This post was written as a part of Amnesty International’s participation in Blog Action Day. Get involved on Twitter by following @AmnestyOnline or using the Blog Action Day hashtag #BAD2014

Being British: Through the Looking Glass

From my sun-singed-scalp and freckled cheeks to my pasty little toes, there’s no doubting that I’m as English as a crunchy Cox, and it’s not the first time I’ve written about it. I was (quite rightly, it transpires) terrified of missing English tea. I like order, precision, making lists and reading books. I appreciate it when people are timely, committed, modest and honest. I spend a lot of time observing the weather and (failing at) dressing accordingly. There are things about myself that I knew were very British before I left, and some that have transpired since. At times the line between my Englishness and my personality is far from clear. One thing’s for sure: after six months abroad I’ve learned not only a fair deal about Mexican culture, but through being the foreigner, dealing with people finding me funny and strange, and having the new perspective of looking from the outside in, a lot about my own as well.

I was funnily enough in a second-hand bookshop in Australia when I first came across Kate Fox’s book, Watching the English (2004). I snapped it up and chuckled my way through as she attempted to unearth ‘the rules of English behaviour’. I initially agreed with a lot that she had to say, but now being a Brit away from home with new insight, hindsight and general all-around-sight, I also believe Fox leaves her analysis a few cups short of a teapot. She claims that at the core of being English is social ‘dis-ease’ owing to our obsession with privacy and the home on the one hand, and crippling politeness and restraint on the other. “We do everything in moderation,” and are “the most repressed and inhibited people on earth,” apparently. Maybe so from the outside, but for me it is exactly the contrast between the image and the reality that makes being English so entertaining.

We love more than anyone else to ham up the stereotypes (intentionally or otherwise), but bag yourself an invite to a gathering of friends and you’re just as likely to see complete and uninhibited freedom of expression. Take sex, for example. Of course it’s taboo to talk about it with strangers, in public. But behind closed doors it’s another story altogether, and more often a case of TMI (‘too much for information’ for the over fifties) amongst my friends than evidence of the cautious, embarrassed behaviour we are more famous for. And that’s precisely what makes it so funny when we behave ‘out of character’. Sure, English culture is enigmatic and may seem inaccessible to those outside, but really it’s just like one huge inside joke. Work on getting that invite, it’s worth it.

Despite being English herself (and casting herself and her partner in starring roles), she titles her book Watching the English, and offers a very observation-based, distanced perspective. I, however, am talking about being English, what it is and how it feels. She offers commentary on how baffling our behaviour is to outsiders, but I think it is precisely our odd little ways that make us so intriguing (and, dare I say, enchanting) to foreigners. They don’t want to merely watch the English, but to be the English: every Mexican I meet is dying to get in on the joke. They don’t just want to go to England, but to know the Queen, to talk like James Bond and sing like The Beatles. I can understand why. There’s a lot of debate on ethnocentricity in anthropology, and it’s generally not the done thing to champion your own culture for fear of being perceived not only as self-centred (how horribly un-English), but to be harbouring some secret imperialist, colonialist, supremacist, even racist agenda. I don’t give a hooty toot, I’m not blowing our own trumpet but our Royal Philharmonic ORCHESTRA: being English is bloody hilarious!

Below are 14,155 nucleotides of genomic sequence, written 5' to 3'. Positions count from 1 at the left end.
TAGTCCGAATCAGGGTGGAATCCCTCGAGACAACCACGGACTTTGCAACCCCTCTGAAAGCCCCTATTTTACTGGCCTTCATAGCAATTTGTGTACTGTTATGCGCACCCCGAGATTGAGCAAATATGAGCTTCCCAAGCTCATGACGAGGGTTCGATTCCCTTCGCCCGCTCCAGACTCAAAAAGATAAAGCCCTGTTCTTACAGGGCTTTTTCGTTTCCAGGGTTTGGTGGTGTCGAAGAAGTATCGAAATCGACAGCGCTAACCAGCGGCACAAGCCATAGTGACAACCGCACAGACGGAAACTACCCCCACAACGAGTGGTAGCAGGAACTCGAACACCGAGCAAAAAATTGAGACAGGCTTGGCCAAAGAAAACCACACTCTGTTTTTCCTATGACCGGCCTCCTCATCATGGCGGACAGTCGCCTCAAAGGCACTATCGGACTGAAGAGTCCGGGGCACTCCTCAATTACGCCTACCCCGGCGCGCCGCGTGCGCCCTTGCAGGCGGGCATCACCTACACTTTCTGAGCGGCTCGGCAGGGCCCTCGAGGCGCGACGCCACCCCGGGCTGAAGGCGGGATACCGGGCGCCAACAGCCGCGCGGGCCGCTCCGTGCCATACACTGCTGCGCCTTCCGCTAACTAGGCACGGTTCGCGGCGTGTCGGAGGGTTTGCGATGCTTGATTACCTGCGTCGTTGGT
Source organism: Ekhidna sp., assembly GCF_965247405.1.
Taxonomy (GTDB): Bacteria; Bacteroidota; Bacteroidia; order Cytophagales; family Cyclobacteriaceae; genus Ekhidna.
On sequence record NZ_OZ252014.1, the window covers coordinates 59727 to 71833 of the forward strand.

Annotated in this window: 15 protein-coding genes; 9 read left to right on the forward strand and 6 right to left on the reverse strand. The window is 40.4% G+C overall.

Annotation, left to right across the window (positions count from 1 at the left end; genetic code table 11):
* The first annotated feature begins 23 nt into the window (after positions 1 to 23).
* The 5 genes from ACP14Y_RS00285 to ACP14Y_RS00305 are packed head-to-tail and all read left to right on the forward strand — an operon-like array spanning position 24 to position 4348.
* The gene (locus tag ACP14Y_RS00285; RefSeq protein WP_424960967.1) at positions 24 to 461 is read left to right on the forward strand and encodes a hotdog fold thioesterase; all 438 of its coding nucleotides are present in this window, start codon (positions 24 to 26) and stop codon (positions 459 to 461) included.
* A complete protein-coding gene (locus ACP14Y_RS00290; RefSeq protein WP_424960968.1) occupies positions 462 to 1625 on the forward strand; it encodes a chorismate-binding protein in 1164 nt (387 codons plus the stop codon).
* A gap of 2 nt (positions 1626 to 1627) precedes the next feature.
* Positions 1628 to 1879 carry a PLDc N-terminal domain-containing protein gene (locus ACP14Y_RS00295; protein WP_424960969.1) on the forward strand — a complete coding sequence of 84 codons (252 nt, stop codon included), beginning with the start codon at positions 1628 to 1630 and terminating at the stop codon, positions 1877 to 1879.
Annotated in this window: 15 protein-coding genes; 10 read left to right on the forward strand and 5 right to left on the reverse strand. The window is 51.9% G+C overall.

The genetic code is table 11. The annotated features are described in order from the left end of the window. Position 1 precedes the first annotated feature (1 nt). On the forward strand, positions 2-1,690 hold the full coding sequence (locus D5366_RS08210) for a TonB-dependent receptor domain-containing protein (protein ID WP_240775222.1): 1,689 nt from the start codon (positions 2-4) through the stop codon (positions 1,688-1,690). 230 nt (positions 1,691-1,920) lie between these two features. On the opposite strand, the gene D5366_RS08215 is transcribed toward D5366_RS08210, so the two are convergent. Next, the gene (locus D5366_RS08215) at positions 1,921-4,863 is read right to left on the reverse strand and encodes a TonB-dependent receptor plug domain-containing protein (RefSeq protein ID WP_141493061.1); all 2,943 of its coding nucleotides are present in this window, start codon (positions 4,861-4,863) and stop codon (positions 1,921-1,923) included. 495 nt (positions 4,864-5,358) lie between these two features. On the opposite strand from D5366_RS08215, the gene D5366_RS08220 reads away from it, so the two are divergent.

People often ask me what I miss about England, and once I’ve reeled off the obvious, family and food (Marmite, ginger nuts, Branston pickle and cheddar cheese, English breakfast, warm scones and clotted cream, jacket potatoes and Heinz beans, to name but a few), it’s hard to define. But I spend a lot of time alone, pondering and wandering, and I think I’ve cracked it. It’s not the weather itself – of course, like every other Brit, I’ve spent enough light years complaining about it – but the quirky associated rituals. We can boast and laugh about picnics eaten in the car, barbecues cooked under umbrellas, and year after year after year as the nation is crippled by an inch of snow, all normality grounds to a halt and, love it or loathe it, everyone is comparing how much they’ve got, how long they were stuck in traffic for, and how tall their snowman is. I can’t complain about the weather here, but I have to admit, for the first few months I did find the eternal sunshine monotonous. What blasphemy – Brits are desperate to seek the sun! But I know now that it’s not the weather I found boring, but the lack of sunshine-worshipping activities – people in Puebla don’t even wear shorts for goodness’ sake. I missed ridiculing people in the parks flashing their flesh and slathering themselves in suncream, but really I was dying to be one of them and I longed to find companions to join me in my beloved silly English behaviour.